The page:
North Dakota residents cleared to come home after train explosion

Emergency responders lift mandatory evacuation orders in Casselton, N.D., where a train carrying oil derailed Monday, setting off a series of blasts and a fire that is still raging.

Train cars still burning as evacuation orders lifted in Casselton

Smoke billows from the site of an oil train derailment Monday in Casselton, N.D. Evacuation orders due to the smoke were lifted Tuesday, as health officials deemed residents safe to return home. (Bruce Crummy/Associated Press)

Emergency responders lifted mandatory evacuation orders on Tuesday afternoon in the U.S. town of Casselton, N.D., where a train carrying oil derailed on Monday setting off a series of blasts and a fire that is still raging.

"The environment within the city limits of Casselton is now safe for residents to return to their homes," the emergency responders said in a statement. The southeastern North Dakota town narrowly escaped tragedy in the blast, and the mayor is calling for changes in how the fuel is transported across the U.S.

One or two of the train cars carrying oil was still burning, said Casselton Mayor Ed McConnell.

No one was hurt in Monday's derailment of the 1.6 kilometre-long train that sent a great fireball and plumes of black smoke skyward about a mile from the town. The fire had been so intense as darkness fell that investigators couldn't get close enough to count the number of burning cars.

Most residents heeded a recommendation to evacuate their homes as strong winds blew potentially hazardous, acrid smoke toward the town overnight, Mayor Ed McConnell said early Tuesday.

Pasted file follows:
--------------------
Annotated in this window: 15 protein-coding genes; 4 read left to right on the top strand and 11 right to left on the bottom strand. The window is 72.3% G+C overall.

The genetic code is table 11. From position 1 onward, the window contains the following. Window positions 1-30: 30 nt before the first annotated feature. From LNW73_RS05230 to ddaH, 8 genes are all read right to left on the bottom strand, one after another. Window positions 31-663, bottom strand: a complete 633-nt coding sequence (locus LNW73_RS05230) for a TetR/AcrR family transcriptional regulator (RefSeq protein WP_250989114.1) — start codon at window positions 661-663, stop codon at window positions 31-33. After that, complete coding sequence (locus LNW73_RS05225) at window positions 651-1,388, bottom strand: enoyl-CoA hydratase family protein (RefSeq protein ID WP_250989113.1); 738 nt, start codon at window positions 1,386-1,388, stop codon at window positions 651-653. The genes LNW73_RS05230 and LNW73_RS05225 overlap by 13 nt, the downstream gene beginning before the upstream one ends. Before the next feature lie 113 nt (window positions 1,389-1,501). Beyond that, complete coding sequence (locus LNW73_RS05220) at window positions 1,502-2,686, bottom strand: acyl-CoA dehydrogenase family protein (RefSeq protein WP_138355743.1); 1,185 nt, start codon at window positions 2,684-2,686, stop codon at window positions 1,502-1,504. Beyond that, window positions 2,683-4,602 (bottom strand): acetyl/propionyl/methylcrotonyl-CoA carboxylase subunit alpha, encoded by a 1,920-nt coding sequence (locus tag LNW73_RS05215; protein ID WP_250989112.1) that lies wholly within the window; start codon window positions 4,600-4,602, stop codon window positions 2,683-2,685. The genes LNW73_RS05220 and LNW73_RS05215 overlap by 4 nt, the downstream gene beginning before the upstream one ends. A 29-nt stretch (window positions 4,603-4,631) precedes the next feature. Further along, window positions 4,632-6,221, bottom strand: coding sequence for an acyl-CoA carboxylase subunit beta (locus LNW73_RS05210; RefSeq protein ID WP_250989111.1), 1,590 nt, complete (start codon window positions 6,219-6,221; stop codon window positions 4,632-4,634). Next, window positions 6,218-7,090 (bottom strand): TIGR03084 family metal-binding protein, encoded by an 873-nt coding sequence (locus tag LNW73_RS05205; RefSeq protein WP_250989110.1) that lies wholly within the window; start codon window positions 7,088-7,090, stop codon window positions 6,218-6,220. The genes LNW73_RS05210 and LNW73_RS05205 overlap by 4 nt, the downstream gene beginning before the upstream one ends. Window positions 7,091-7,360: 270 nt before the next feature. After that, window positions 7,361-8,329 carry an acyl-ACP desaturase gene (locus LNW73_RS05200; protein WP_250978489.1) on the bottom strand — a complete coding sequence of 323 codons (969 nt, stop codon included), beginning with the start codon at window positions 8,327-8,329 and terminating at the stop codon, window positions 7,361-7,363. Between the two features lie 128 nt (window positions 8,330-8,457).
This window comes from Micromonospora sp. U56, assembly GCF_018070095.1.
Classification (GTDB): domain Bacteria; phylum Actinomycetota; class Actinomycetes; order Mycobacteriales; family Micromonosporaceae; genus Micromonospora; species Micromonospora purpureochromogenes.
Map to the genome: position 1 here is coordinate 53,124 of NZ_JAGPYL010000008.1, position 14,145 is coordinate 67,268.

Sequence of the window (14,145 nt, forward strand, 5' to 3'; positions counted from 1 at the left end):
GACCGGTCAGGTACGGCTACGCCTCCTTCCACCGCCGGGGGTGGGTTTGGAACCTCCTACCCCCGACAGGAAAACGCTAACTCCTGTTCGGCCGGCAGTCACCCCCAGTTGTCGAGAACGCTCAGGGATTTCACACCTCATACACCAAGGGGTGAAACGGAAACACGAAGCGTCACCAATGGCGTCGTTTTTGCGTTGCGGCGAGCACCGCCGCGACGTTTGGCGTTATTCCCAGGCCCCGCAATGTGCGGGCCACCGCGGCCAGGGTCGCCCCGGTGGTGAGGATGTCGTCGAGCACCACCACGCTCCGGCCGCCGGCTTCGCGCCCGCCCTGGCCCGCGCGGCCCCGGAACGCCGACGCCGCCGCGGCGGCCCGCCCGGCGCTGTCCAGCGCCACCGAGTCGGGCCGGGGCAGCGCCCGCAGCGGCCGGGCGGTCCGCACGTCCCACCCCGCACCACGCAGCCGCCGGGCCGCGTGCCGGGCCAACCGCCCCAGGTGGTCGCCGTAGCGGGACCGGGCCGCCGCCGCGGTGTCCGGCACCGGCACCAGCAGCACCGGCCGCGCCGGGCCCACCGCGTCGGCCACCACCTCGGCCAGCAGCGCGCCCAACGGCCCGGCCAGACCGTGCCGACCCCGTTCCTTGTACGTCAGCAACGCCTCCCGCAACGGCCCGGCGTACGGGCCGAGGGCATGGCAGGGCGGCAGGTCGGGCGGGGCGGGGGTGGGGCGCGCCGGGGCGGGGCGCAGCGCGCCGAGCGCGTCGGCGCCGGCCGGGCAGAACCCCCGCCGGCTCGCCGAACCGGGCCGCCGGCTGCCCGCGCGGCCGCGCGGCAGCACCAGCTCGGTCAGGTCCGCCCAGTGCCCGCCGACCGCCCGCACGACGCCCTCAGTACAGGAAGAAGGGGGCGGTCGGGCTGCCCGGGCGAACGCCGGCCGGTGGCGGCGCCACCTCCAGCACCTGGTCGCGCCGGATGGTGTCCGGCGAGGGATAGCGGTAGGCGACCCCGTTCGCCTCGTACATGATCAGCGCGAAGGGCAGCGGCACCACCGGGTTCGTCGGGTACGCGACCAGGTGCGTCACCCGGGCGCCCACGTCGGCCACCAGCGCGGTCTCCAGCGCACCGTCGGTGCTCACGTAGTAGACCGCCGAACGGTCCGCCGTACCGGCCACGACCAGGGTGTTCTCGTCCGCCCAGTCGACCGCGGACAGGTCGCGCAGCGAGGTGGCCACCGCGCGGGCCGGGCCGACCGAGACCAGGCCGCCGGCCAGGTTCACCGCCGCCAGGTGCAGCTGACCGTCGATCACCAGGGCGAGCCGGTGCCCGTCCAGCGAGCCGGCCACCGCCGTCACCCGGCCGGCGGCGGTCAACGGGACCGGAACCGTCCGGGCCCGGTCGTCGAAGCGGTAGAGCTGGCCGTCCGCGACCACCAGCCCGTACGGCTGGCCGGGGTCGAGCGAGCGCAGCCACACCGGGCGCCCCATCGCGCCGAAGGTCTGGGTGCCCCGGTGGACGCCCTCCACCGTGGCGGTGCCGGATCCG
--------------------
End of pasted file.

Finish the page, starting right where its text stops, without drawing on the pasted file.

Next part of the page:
The North Dakota Department of Health warned that exposure to burning crude could cause shortness of breath, coughing and itching and watery eyes. It had said those in the vicinity with respiratory conditions such as asthma, bronchitis or emphysema should minimize outdoor activity.

Residents are now safe to return to their homes, responders said.

Cassleton 'dodged a bullet'

McConnell estimated that dozens of people could have been killed if the derailments had happened within city limits. He said it is time to "have a conversation" with federal lawmakers about the dangers of transporting oil by rail.

"There have been numerous derailments in this area," he told The Associated Press. "It's almost gotten to the point that it looks like not if we're going to have an accident, it's when. We dodged a bullet by having it out of town, but this is too close for comfort."

Residents said the blasts endured for hours after the derailment, shaking their homes and businesses. Official estimates of the extent of the blaze varied. BNSF Railway Co. said it believed about 20 cars caught fire after its oil train left the tracks about 2:10 p.m. local time Monday. The sheriff's office said Monday it thought 10 cars were on fire. Officials said the cars would be allowed to burn out.

(Google Maps)

A train carrying crude from North Dakota's Bakken oil patch crashed in Québec last summer and 47 people died in the ensuing fire.

North Dakota is the No. 2 oil-producing state in the U.S., trailing only Texas, and a growing amount of that is being shipped by rail. The state's top oil regulator said earlier this month that he expected as much as 90 per cent of North Dakota's oil would be carried by train in 2014, up from the current 60 per cent.

Authorities haven't yet been able to untangle exactly what caused the derailment. BNSF spokeswoman Amy McBeth said another train carrying grain derailed first, and that this knocked several cars of the oil train off adjoining tracks.

BNSF said each train comprised more than 100 cars.

The state oil and gas regulator said it does not expect the collision to affect oil production in the state.

With files from Reuters


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